Human beings make sense of the world through stories. To understand another we need to understand the story they tell themselves. We live in, and in some senses we actually are, a story within a story within a story.
We have individual, family, national, super-national and religious or philosophical stories which define our understanding of ourselves, our place in the community, our community’s place in the world and the world’s place in our universe.
We do not like to test our own stories, but they are constantly challenged by external evidence and by contradictory narratives. Humans are prepared to fight and die for their stories.
People, nations, religions, philosophies, even super-national entities, can all be understood as stories. It is a common denominator that allows them to be compared. World events may seem chaotic, but an understanding of the participants’ stories reveals meaning.
For example, the EU has a clear story that is accepted across continental Europe. It saved the continent from the despair of war and dictatorship and in doing so restored the wounded pride of Europe. The EU story transcends the warped national stories that had revealed themselves as nightmares. However, the EU’s story contradicts the UK’s story. In the UK story, the UK as a nation stood heroic and proud against the continental nightmare. The UK is not ashamed of the conflagrations: we actually take pride in the UK’s role. There is a contradiction between the EU as a story and the UK as a story. The Brexit vote was not caused by this, but without that contradiction the Brexit vote would have been unlikely.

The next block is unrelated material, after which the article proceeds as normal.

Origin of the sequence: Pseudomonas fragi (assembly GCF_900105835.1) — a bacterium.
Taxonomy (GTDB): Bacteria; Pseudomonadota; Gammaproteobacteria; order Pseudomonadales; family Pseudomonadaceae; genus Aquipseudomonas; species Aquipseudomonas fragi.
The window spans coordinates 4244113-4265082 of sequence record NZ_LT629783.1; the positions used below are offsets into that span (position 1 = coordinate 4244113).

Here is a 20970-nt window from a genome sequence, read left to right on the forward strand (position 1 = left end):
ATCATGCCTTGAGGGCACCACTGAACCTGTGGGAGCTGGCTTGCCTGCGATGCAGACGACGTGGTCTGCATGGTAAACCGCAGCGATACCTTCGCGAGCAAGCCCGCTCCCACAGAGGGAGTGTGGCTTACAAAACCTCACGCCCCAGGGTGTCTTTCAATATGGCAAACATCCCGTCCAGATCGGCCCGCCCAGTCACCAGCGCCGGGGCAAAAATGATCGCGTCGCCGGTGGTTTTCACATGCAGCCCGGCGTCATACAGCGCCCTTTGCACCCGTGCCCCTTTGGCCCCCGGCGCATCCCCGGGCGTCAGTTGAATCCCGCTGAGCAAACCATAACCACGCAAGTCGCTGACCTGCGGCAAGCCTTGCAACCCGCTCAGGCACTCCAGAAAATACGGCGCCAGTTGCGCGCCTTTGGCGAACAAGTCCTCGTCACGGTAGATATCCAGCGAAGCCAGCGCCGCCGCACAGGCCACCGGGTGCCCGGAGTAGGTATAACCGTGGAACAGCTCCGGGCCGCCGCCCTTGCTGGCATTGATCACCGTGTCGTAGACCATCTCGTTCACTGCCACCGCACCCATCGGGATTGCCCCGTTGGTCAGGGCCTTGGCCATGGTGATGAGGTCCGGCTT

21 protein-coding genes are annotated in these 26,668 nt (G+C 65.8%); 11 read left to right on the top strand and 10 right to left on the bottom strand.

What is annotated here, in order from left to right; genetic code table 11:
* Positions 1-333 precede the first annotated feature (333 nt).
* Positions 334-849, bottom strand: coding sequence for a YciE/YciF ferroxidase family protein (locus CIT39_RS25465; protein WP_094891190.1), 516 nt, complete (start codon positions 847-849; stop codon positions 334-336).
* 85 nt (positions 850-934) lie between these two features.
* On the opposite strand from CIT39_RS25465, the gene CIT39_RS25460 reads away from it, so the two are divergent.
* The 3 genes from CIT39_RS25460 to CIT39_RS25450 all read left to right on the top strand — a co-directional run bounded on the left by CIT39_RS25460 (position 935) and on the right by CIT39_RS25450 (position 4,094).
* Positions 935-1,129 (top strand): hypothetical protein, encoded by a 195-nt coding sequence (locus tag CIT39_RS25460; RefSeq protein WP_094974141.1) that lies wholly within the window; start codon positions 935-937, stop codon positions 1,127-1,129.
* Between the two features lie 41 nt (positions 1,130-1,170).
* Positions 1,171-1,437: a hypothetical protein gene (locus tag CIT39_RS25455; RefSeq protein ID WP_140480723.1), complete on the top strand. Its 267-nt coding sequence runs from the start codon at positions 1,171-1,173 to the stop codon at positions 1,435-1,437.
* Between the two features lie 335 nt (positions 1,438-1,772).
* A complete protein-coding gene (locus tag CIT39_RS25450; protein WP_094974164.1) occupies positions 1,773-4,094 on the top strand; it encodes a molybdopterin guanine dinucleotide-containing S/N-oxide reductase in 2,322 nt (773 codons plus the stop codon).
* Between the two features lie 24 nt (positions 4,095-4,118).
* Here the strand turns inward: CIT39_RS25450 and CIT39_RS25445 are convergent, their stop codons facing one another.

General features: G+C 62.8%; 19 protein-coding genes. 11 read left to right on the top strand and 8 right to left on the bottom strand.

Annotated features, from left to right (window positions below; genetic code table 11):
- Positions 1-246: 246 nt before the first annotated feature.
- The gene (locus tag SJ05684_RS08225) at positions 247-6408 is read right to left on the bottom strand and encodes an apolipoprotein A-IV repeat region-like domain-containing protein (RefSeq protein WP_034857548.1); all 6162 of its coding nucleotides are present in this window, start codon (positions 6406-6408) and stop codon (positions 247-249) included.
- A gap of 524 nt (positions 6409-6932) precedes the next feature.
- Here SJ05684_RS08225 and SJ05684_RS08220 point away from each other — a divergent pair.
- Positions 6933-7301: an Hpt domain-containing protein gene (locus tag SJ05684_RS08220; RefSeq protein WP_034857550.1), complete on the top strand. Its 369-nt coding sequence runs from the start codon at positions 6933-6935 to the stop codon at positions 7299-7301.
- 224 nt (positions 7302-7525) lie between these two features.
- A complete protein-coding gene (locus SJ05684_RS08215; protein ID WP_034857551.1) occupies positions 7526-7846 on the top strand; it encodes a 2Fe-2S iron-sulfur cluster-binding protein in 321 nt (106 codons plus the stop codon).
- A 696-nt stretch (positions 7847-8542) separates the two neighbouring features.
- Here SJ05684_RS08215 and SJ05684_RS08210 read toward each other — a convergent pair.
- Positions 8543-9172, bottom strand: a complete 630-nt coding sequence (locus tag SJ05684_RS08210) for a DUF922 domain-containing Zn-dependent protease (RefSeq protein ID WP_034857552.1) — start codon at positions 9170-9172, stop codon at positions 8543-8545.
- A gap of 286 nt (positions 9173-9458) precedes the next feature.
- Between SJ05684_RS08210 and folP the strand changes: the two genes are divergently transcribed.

The role of narratives is to some extent already recognised. How often do we hear that Islamic fundamentalism cannot actually be ended because it is an idea? We suspect this is too defeatist. We need to (i) understand the relevant story; (ii) analyse its strong and weak points; and (iii) devise ways to help the story develop in a new direction or if necessary replace it with a more convincing story.
Part of this website will be aimed at putting down in black and white what we take important world stories to actually be (story of the US, story of France, story of Israel, story of fundamentalist Islam, story of the UK). Hopefully you can help us correct our mistakes. Together we can then analyse them and consider how they might be made to serve the ends of a more peaceful world.